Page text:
Stories by Lawani Mikairu

There has been outcry by Nigeria airline operators that the Federal Government does not take their survival and interest into consideration when signing Bilateral Air Service Agreement, BASA , with countries. Foreign airlines are allowed multiple entry into Nigeria airports while Nigeria carriers do not enjoy such privileges in foreign countries where Nigeria has BASA.

The recent Saudi Royal decree saying that the Saudi carrier would airlift 50 per cent of Nigerian pilgrims for the 2018 Hajj, has elicited outrage from aviation stakeholders. There is a subsisting Bilateral Air Service Agreement, BASA, between the Nigerian government and Saudi Arabia which gives  Saudi airline a percentage of the total number of Nigeria pilgrims to Saudi.

Senator Hadi Sirika, Minister of state, Aviation

The percentage which is in progression started with “25 per cent in 2015; 35 per cent in 2016; 45 per cent in 2017 and ultimately 50 per cent in 2018. If implemented to the letter, it means by next year, the Saudi airline, FlyNas, alone would airlift 47,500 pilgrims  out 95,000 pilgrim allocation to Nigeria.”

According to reports, prior to the signing of the agreement, “Nigeria was paying royalties to Saudi Arabian Government but stopped the payment in 2010 prompting the latter to protest. After series of meetings and correspondences between representatives of the countries, a BASA was reportedly signed in 2015 at a meeting held in Jeddah.

“The BASA, among other things, provided for a gradual compliance of Nigeria with the Saudi decree. Nigeria would yield 25% of its pilgrims under government quota in 2015, 35% in 2016, 45% in 2017 and ultimately 50% from 2018.”

Nigeria’s Ministry of Aviation, Nigerian Civil Aviation Authority (NCAA), National Hajj Commission of Nigeria (NAHCON), Saudi General Authority on Civil Aviation (GACA) and Saudi Ministry of Hajj were said to have attended the meeting where the BASA was signed by the Vice- Chairman of GACA for Saudi Arabia and Permanent Secretary, Ministry of Aviation, for Nigeria.

Since most of Nigeria Muslim pilgrims are sponsored by both federal and state governments, there is an urgent need to enact Fly Nigeria Act to protect local airlines. The Fly Nigeria Act will compel Nigerian government officials and those on any official government assignment or sponsored by government, to fly Nigeria airlines. Also, Nigeria carriers should be given “first right of refusal” on airlifting contracts.

According to Mr Olu Ohunayo, an aviation expert, “The act will protect and give market share to Nigerian airlines and most importantly, public funds will not be filtered and ferried away by foreign airlines but ploughed back into the country by Nigerian airlines. This will generate more employment and revenue in the industry, access to capital, foreign investment, career projection for core professionals and most importantly, ignite a dash for code share and alliance with Nigerian carriers.”

Presently, the USA has such an act – LAW 49 US code 4118 while some other countries have it as executive directive (real & subtle). “The US act basically states that US carriers shall be used for all commercial foreign air travel of employees/property, dependants, consultants, contractors and grantees when air travel is being funded by the government.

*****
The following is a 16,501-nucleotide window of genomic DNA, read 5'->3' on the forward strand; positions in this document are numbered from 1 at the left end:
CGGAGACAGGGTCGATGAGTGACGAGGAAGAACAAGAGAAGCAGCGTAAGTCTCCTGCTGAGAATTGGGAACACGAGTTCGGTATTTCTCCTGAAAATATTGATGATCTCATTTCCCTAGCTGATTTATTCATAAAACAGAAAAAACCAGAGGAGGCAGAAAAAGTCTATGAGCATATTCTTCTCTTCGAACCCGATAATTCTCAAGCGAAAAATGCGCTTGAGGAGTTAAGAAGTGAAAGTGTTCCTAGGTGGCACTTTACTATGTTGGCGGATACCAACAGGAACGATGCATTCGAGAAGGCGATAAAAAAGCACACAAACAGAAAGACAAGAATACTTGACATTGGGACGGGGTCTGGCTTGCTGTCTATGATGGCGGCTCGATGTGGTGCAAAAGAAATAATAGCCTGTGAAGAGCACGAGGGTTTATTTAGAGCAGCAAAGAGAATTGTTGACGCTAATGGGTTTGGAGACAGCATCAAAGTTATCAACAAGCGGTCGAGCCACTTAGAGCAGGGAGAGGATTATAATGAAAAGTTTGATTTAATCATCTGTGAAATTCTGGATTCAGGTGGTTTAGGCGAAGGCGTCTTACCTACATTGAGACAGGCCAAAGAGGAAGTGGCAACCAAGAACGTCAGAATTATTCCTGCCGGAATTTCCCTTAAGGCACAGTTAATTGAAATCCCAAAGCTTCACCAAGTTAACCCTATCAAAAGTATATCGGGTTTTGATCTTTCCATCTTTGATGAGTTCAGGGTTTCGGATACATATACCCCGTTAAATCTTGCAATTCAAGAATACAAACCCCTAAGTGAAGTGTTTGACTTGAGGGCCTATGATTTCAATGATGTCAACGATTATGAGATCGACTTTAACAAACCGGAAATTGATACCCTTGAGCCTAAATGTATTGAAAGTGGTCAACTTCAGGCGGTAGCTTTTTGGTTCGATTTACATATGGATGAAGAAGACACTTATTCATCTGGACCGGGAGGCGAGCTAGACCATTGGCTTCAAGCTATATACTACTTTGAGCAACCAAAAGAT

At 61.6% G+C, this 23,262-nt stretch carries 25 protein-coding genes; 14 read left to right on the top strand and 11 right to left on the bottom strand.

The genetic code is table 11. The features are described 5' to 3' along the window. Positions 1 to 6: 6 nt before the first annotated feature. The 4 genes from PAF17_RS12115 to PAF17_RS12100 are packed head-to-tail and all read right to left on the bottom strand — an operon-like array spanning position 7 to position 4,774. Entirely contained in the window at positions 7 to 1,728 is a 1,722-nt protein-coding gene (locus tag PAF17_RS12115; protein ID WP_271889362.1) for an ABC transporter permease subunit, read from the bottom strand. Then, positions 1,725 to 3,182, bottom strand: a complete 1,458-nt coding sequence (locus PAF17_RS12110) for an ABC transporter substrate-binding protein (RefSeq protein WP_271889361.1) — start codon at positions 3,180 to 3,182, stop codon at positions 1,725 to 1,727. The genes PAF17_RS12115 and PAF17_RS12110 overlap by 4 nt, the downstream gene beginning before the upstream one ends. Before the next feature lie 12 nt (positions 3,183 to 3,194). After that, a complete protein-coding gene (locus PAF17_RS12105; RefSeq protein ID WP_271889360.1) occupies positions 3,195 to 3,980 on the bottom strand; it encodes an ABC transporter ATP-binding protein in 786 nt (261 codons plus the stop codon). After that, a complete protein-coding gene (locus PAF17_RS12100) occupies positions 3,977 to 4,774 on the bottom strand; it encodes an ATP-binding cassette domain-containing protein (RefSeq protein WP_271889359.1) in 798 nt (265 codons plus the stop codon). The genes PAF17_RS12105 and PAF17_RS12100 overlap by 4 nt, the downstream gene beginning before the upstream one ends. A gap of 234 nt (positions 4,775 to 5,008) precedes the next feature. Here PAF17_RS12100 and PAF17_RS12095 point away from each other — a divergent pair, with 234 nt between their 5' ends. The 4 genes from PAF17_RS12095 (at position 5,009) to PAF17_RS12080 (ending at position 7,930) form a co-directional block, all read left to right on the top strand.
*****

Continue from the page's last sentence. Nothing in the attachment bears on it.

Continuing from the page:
“General provisions of the Act require that US flag carriers be used regardless of added cost or travel time implications to the traveller. Interestingly, it should also be noted that, according to the US State Department (DOT) the Fly America Act applies equally to non-US nationals and non-US companies or their representatives both within the USA and ex-territorially, regardless of enforcement difficulties or possible infringements of international law and personal liberty that this could represent.”

This act was introduced in the 70s and has regularly been updated in line with present Civil Aviation realities with some permissible exceptions being introduced recently.

Experts have said that in Nigeria, there is nothing in place to protect our flag carriers either in policy or agreement, be it bilateral or multilateral. “Rather, we are eager to give away more frequencies and capacities and collect royalties otherwise known as “BASA funds.”

Though the government seems to be aware of the predicament of local carriers as a former Senate President was quoted as saying: “On our part as legislators, I want to assure you that we will make sure that we put in place legislation that will ensure competition within the airline industry, very healthy competition and we will bring in as many legislation as we can to make sure that whatever investment you make is also guaranteed.

“That you don’t go down in areas of making the profit that you deserve to make. It is all designed to make sure that we provide safety inclined conditions for Nigerians.”

Also the then Minister of State (Air Transport) in his presentation to Senate Ad-hoc committee said:  “…government was making efforts to empower local airlines to reduce the virtual monopoly of foreign airlines,” nothing has been done so far.


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